November 25, 2011A few months ago I had a dream about being at my office in the middle of the night. At 3 or 4 in the morning I was wandering around my business neighborhood trying to remember where I had parked. It was kind of scary, because all the businesses except for one small bookstore were shuttered and boarded up. The big box stores had put them all out of business. Would my business be next?
That was only a bad dream, but the big box stores have claimed "Black Friday" as their own. Those multi-national corporations want all of your holiday shopping money. For the most part, those corporate profits get invested in places far, far away from our local communities. Online shopping sites have joined the hold-up of locally-owned businesses with calls for Cyber Monday.
There are alternatives.
A new movement making its rounds on Facebook this holiday season encourages shoppers to "Shop Small" on Small Business Saturday, Nov. 26.
"Black Friday? Cyber Monday?" asks a Score.org posting under the Shop Small logo. "This year it's all about the Saturday following Thanksgiving when we continue to show our gratitude by supporting the lifeline of the American economy - our small businesses."
The 28 million small businesses in the U.S. created 65 percent of the net new jobs during the past two decades, reads the Score statement.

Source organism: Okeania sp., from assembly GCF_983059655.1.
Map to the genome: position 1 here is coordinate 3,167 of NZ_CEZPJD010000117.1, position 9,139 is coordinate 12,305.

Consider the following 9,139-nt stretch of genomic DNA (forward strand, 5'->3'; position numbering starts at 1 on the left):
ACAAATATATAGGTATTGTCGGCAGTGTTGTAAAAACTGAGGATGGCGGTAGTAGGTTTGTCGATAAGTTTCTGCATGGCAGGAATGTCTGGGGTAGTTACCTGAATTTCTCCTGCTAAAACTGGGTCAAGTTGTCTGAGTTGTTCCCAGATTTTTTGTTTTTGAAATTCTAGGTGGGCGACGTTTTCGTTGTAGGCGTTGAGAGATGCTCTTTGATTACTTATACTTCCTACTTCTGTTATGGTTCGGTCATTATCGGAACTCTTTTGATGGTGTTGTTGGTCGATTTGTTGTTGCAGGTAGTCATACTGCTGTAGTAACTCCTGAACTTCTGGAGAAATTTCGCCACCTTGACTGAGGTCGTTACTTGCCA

"Directly supporting the communities in which we live, of every $100 spent in locally-owned, independent stores, $68 returns to the community through taxes, payroll and other expenditures," says Score.
It references as its source the small business advocacy group, The 3/50 project. The 3/50 project asks for shoppers to commit at least $50 of their monthly shopping budgets to be spent among three locally-owned businesses.
The big stores will come and they will go. They make a contribution, yes, but their profits go elsewhere. In addition, they hold over the heads of local communities the threat of foregone jobs and economic development if they don't receive property tax abatement.
The stores on the pages of this newspaper give back to their communities. They invest locally. The owners live in our neighborhoods. Forget the stress of lines on Black Friday. Visit the small stores on Saturday - and on Friday and Sunday and next week.
It will give you opportunity to thank them for what they do for your community. It gives you the opportunity to make purchases that leave you smiling. Often, those come with a level of service you can't get at the big stores. The owner of the business herself or himself may offer free gift wrapping or assembly of the item you are taking home.
I first shop among the businesses that make this newspaper possible. I encourage you to think that way about your community too. Who would you miss if blocks of locally-owned businesses were dark and boarded up? It's up to you to keep the lights on.
For more information visit the Small Business Saturday page on Facebook or www.smallbusinesssaturday.com.